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NCC: ‘No Child Left Behind’ Act is leaving too many children behind
New York, November 28, 2005 – A National Council of Churches committee has warned that the “No Child Left Behind Act” is leaving more children behind than it is saving, especially children of color and poor children.
Instead of treating children “as unique human beings to be nurtured and educated,” the statement says, the act has encouraged school districts to regard children as “products to be tested and managed.”
Declaring that “Christian faith demands, as a matter of justice and compassion, that we be concerned about our public schools,” the NCC Committee for Public Education has issued ten “moral concerns” about the implementation of the act.
The ten critiques examine the effects of the law on students, teachers, schools and their communities.
The committee also faults Congress for appropriating less federal funding than the law originally authorized for every year since its passage.
Today’s statement decries the business-management assumptions that are the foundation of many of the law’s purported reforms.
“The No Child Left Behind Act approaches the education of America’s children through an inside-the-school management strategy of increased productivity rather than providing resources and support for the individuals who will shape children’s lives,” the statement declares.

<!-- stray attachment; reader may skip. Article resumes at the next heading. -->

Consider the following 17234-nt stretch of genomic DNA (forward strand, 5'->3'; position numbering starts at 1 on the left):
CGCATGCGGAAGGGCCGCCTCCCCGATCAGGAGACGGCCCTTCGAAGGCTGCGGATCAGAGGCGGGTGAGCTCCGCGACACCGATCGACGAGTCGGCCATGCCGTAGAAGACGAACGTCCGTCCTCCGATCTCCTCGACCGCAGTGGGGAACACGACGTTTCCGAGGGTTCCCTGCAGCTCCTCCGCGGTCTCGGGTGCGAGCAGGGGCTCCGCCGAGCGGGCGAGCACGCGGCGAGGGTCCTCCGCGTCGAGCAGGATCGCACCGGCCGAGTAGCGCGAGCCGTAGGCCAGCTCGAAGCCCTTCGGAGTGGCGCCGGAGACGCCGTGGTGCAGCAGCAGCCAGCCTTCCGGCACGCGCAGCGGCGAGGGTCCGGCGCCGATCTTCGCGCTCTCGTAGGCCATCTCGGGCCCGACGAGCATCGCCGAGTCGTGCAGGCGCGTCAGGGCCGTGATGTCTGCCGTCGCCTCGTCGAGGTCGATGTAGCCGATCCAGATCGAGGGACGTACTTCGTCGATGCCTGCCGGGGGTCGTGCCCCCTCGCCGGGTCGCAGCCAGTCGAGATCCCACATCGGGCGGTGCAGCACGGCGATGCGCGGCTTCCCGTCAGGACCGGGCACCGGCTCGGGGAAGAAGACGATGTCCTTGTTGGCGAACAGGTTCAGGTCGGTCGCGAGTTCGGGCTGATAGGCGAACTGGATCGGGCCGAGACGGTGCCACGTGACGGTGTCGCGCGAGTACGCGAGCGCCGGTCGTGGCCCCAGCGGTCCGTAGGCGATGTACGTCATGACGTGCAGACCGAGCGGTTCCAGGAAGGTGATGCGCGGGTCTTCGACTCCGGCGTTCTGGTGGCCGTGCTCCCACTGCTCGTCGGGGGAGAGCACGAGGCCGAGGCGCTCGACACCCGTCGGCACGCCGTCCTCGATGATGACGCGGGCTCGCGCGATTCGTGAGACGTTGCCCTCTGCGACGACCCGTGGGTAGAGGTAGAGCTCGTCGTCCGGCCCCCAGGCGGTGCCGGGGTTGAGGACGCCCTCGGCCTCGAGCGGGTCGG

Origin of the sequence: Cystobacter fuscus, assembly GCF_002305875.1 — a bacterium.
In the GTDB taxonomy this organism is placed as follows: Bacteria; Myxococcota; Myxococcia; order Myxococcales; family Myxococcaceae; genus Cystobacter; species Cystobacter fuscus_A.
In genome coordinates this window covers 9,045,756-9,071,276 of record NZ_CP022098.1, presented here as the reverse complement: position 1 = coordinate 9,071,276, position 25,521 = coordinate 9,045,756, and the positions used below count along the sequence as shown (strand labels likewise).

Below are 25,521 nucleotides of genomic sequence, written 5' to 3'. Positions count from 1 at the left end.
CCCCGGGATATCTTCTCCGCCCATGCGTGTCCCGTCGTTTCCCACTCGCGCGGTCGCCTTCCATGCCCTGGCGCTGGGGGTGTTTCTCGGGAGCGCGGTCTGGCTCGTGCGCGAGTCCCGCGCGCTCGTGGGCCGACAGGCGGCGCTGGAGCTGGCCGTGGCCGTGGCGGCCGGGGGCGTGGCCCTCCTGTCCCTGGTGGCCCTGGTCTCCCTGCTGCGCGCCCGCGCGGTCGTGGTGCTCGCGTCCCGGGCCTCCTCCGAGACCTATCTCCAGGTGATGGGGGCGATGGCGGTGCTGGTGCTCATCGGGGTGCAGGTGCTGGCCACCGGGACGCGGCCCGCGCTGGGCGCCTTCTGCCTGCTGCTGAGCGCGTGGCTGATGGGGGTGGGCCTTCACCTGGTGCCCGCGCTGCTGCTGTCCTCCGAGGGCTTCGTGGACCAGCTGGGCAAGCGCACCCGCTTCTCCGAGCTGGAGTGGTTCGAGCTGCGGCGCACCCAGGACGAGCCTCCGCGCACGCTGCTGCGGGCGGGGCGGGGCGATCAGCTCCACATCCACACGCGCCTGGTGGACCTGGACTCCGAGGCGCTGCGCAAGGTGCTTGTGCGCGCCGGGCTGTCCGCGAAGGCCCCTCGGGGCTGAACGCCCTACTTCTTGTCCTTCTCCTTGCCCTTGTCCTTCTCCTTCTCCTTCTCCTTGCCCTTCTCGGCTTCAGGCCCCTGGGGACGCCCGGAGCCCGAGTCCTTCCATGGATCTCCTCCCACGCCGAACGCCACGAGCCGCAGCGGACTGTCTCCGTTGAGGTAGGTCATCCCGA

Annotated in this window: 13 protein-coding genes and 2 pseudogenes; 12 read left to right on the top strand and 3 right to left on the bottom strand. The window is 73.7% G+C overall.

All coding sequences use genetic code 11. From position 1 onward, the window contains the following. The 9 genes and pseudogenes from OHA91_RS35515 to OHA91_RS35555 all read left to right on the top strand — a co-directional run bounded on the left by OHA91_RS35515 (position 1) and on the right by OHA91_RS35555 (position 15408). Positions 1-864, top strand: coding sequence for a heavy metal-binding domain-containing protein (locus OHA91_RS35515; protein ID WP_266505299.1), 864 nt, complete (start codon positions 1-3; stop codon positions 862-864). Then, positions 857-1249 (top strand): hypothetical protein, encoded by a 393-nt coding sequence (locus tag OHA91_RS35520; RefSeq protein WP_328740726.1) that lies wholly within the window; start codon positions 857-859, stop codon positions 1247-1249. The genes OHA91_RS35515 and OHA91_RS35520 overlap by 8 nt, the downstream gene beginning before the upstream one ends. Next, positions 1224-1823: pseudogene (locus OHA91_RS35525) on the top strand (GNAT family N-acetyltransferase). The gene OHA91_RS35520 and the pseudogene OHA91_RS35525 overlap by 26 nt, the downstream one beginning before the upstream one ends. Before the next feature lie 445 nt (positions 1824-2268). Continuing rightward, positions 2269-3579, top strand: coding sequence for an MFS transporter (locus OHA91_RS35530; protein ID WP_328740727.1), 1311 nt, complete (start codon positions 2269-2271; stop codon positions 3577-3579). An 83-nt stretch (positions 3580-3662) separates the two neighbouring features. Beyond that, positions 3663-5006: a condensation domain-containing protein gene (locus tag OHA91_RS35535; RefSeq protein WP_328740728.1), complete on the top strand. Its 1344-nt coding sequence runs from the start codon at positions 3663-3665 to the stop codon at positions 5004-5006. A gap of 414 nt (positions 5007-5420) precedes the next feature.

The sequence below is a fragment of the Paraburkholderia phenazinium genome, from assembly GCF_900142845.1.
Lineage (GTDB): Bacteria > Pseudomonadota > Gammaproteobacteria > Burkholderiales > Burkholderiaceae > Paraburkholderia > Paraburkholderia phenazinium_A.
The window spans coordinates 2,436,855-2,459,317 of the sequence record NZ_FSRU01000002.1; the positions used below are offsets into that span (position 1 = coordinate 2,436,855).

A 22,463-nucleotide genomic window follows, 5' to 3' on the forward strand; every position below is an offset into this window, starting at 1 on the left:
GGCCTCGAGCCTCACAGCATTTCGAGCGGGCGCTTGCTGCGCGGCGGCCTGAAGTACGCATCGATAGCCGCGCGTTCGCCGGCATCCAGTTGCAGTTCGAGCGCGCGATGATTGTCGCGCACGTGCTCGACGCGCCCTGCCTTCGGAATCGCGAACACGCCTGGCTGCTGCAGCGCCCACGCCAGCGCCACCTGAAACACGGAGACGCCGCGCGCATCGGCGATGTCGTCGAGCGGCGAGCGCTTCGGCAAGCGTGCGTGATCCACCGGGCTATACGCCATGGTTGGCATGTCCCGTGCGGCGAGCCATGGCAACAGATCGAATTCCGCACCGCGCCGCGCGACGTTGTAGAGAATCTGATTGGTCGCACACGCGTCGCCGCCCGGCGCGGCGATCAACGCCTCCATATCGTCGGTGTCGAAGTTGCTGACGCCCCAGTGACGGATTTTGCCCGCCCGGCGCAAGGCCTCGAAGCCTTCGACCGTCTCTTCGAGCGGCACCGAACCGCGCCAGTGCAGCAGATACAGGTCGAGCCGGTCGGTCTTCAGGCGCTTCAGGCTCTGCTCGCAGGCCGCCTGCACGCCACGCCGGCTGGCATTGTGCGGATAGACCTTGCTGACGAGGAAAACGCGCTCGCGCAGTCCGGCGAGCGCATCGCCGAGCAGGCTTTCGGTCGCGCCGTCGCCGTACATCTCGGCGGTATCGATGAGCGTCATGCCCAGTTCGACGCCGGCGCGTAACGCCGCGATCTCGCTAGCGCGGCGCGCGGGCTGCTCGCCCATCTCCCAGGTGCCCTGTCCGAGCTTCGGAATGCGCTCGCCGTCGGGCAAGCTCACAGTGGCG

“As people of faith we do not view our children as products to be tested and managed but instead as unique human beings to be nurtured and educated. We call on our political leaders to invest in developing the capacity of all schools.”
The statement criticizes the federal education law in the context of a 1999 NCC General Assembly policy statement that affirmed: “... criticism of the public schools often ignores an essential truth: we cannot believe that we can improve the public schools by concentrating on the schools alone.”
Since the signing of the No Child Left Behind Act in January 2002, the members of the NCC’s Public Education Committee have met on several occasions with members of Congress and policy experts on this law.
Among 65 national organizations the NCC has endorsed a “Joint Organizational Statement on the No Child Left Behind Act.”
“Overall,” the statement says, “the law’s emphasis needs to shift from applying sanctions for failing to raise test scores to holding states and localities accountable for making the systemic changes that improve student achievement.”
Members of the
NCC’s Committee for Public Education and Literacy represent: the
Christian Church, Disciples of Christ; the Christian Methodist Episcopal
Church; the Episcopal Church; the Evangelical Lutheran Church in
America; the Presbyterian Church (USA); the Progressive National Baptist
Convention; the United Church of Christ; and the United Methodist Women.
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